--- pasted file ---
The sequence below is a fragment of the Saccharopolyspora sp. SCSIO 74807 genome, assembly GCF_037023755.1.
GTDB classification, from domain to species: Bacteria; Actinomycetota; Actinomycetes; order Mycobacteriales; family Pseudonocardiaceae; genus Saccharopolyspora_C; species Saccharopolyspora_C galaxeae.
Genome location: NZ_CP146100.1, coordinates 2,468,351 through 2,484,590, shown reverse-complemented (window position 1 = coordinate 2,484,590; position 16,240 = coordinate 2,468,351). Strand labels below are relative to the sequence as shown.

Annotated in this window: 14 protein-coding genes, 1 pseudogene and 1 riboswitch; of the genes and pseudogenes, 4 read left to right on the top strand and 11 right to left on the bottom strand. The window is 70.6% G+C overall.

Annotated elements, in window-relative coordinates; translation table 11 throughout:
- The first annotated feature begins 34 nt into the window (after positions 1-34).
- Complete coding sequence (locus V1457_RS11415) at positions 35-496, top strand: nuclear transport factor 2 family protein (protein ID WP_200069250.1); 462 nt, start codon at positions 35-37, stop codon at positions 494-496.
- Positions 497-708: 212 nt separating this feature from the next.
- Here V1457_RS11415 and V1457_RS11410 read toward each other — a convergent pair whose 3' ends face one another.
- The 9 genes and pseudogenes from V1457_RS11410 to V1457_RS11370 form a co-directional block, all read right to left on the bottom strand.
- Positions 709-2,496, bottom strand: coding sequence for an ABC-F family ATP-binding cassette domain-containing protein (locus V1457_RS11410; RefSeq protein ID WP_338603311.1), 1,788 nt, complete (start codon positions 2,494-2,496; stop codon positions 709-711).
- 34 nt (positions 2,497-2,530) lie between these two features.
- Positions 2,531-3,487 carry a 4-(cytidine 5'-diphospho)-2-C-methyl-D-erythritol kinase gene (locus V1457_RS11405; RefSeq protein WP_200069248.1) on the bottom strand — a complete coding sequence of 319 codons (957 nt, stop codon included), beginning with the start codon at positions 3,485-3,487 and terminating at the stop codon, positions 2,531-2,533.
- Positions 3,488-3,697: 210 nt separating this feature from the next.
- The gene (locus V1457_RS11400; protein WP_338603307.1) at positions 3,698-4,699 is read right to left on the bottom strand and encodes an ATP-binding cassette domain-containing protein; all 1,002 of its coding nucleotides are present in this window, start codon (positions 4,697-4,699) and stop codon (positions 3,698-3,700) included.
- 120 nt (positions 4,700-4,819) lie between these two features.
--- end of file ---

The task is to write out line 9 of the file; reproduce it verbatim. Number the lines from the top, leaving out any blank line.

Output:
- Here V1457_RS11415 and V1457_RS11410 read toward each other — a convergent pair whose 3' ends face one another.